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Worst. FM. Synth. Ever.



If a question comes up about the DX9, it usually isn't long before someone will mention that it is the worst of the Yamaha DX synths. Wikipedia echoes that sentiment with an interesting phrase:

"It is the least complex of the DX range of synthesizers"

Today there are two things that have sealed the fate of the DX9: the first is the above phrase (the origins of which we will describe below), the second is ironically the DX9's only real strength. 

After the DX9, Yamaha produced several generations of popular 4 Operator FM synths. Such as the DX100, which had iconic patches such as "Solid Bass" and "Talkbox". These synths were designed to be a lot less complex and expensive than the DX9. They had cheaper chip sets, simplified envelopes and reduced operator parameters. However, because the DX9 is really just a DX7 with features removed, it is not compatible with any of these later 4 Operator synths and cannot load or use patches from them.

So... DX9 owners had something less than a DX7 that in addition could not take advantage of the huge library of sounds created for the later 4OP Yamaha FM synths. This is pretty much the definition of the "worst of both worlds".

However, let's start by going back to the origins of that Wikipedia quote, after which we'll look at how we can convert all those later 4OP sounds back to the good old DX9








"The Least Complex of the DX Range"

The above phrase from Wikipedia, which has since been repeated around the internet, seems to have first appeared in an Electronic SoundMaker May 1984 article (and yes that is what YES really looked like). Ironically, it was written as part of a glowing review of the DX9. It compares the DX9 to the Juno 106 and contrasts the limited sonic palette of Roland's single oscillator synth with that of the 'brave new world' of FM synthesis. 
The comment itself was comparing the DX9 with the other models in the DX range as they existed in May 1984, which were the: DX1,  DX7 and DX9. Patently the DX9 was the least complex of those synthesizers.

Here is the quote in full:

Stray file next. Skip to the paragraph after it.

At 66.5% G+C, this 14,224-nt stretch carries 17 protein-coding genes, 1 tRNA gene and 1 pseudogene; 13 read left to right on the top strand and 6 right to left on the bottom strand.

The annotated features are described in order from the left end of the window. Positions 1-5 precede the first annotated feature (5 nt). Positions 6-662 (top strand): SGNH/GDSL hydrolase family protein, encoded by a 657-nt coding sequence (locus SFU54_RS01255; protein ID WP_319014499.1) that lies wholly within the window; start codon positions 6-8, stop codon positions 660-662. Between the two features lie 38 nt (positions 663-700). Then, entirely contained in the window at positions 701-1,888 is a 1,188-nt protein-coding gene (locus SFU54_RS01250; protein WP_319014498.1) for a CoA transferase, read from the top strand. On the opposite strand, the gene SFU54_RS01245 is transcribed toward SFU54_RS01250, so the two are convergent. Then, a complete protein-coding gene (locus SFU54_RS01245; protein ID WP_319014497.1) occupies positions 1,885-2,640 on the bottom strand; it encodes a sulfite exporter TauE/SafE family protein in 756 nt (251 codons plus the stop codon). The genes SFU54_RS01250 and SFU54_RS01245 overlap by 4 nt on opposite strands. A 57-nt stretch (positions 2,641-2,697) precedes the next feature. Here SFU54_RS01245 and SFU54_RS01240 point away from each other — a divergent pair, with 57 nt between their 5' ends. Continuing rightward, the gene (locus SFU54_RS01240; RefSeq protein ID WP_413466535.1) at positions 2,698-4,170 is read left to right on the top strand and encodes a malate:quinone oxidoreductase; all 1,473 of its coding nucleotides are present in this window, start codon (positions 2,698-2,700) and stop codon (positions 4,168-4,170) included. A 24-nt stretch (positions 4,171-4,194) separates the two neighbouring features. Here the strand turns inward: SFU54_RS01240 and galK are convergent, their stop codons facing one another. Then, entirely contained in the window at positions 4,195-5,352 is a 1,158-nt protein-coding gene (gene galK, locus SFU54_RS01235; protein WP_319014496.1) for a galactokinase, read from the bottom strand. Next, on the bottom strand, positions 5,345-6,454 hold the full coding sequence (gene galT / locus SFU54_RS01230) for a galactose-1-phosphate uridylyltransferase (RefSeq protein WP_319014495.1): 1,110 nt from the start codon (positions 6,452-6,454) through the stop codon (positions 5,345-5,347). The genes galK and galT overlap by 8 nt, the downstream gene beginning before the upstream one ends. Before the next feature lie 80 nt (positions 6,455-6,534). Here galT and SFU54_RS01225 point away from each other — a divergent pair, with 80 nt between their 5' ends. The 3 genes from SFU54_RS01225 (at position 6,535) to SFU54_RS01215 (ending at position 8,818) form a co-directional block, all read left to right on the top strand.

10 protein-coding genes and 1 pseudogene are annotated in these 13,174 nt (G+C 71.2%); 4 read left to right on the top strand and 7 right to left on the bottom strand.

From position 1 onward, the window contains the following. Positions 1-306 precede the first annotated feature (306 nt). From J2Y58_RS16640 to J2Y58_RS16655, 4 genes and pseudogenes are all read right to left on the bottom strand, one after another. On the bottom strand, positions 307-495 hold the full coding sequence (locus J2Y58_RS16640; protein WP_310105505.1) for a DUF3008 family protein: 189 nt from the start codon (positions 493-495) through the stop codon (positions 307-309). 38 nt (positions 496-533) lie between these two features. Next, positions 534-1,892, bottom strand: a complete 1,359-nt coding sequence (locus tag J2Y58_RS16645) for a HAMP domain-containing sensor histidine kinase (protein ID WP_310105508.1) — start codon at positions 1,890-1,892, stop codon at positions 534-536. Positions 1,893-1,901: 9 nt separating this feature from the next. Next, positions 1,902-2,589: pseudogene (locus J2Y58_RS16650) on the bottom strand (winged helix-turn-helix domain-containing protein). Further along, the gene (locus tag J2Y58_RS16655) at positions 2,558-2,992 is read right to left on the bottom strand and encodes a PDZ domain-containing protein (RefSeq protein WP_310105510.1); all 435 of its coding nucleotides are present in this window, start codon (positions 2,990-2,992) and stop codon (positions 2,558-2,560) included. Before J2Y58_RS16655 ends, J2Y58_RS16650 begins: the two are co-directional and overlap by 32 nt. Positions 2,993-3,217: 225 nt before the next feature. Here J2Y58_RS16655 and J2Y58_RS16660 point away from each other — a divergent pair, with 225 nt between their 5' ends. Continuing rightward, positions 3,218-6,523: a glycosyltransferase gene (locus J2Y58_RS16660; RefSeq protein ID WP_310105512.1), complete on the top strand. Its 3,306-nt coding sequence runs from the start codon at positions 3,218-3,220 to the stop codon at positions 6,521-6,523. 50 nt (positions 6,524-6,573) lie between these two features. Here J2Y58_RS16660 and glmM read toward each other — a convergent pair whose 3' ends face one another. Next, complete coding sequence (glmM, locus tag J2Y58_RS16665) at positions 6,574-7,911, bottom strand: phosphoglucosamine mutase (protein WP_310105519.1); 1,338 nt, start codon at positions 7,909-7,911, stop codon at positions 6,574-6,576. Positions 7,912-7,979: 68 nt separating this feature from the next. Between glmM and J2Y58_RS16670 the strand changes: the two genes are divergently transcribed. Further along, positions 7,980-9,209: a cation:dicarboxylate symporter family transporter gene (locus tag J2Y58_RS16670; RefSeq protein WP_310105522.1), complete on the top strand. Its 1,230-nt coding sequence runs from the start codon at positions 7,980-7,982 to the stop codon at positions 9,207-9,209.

"The DX9 is the least complex of the DX range; it basically has less of everything compared with the slightly more expensive DX7. The irony is that whereas the Roland Juno 106 has 128 memories for a synthesiser that is by comparison very simple and whose ability to create a large variety of sounds is, again by comparison, strictly limited, the DX9 has just 20 memories on board — not nearly enough for the imagination of the average synthesis"

So, the complaint in the review was actually this - although the DX9 could produce a far wider palette of sounds than the 'simple and limited Juno 106', there were only 20 slots into which these creations could be stored.
 
In truth, the DX9 is one of the most powerful 4 Operator FM synths that Yamaha has produced, purely because it is really just a DX7 with 'crippled' firmware.  Its initial failure was almost entirely down to price point and this was then compounded by its lack of compatibility with all subsequent 4Ops. The initial reasons for the failure of the DX9 obviously can't be changed but the subsequent incompatibility can be - by converting the later Yamaha 4Op patch libraries back to the DX9, one of the reasons for the creation of this site. 

Just for reference, below is a list of the features of the DX9 that, prior to the Yamaha DX Reface, exceeded all other Yamaha 4 Operator FM synths.

DX9 vs. other DX 4OPs

16 Note Polyphony

The DX9 has the highest polyphony of all the Yamaha 4OPs

4 Stage (Rate and Level) Envelopes

Prior to the Yamaha DX Reface - the DX9 was the only Yamaha 4OP FM Synth to have the same complex envelopes as the original DX7; all other 4OP FM synths have simplified ADDSR envelopes

Coarse and Fine Operator Frequency Settings

The DX9 has the same frequency range and fine control as the DX7 operators, something that was simplified and reduced in the later 4OPs

The DX7 Chipset

The DX9 has the same chipset as the DX7, meaning the exact same FM tone generation and DAC

Now. let's take a look at converting all those other 4OP DX patches to the DX9

Origins

The Story of the DX9

Where it came from and why it failed

Worst FM Synth Ever

Is it really that bad?

How it got that label and why we believe it

Patch Conversion

From the new to the old

Applications for generating DX9 patches

The Library

The fun stuff

Collection of original and converted DX9 patches

The 4Op Algorithms

There can be only 8

The how and the why of those algorithms

Data Tape 2

The Missing Patches

Why the initial DX9 data tape patches didn't match their descriptions

Patch Manager

Creating your own DX9 library

Application for managing and converting DX9 patches

Servicing 101

Getting your DX9 up and running

Fixing the most common issues with a DX9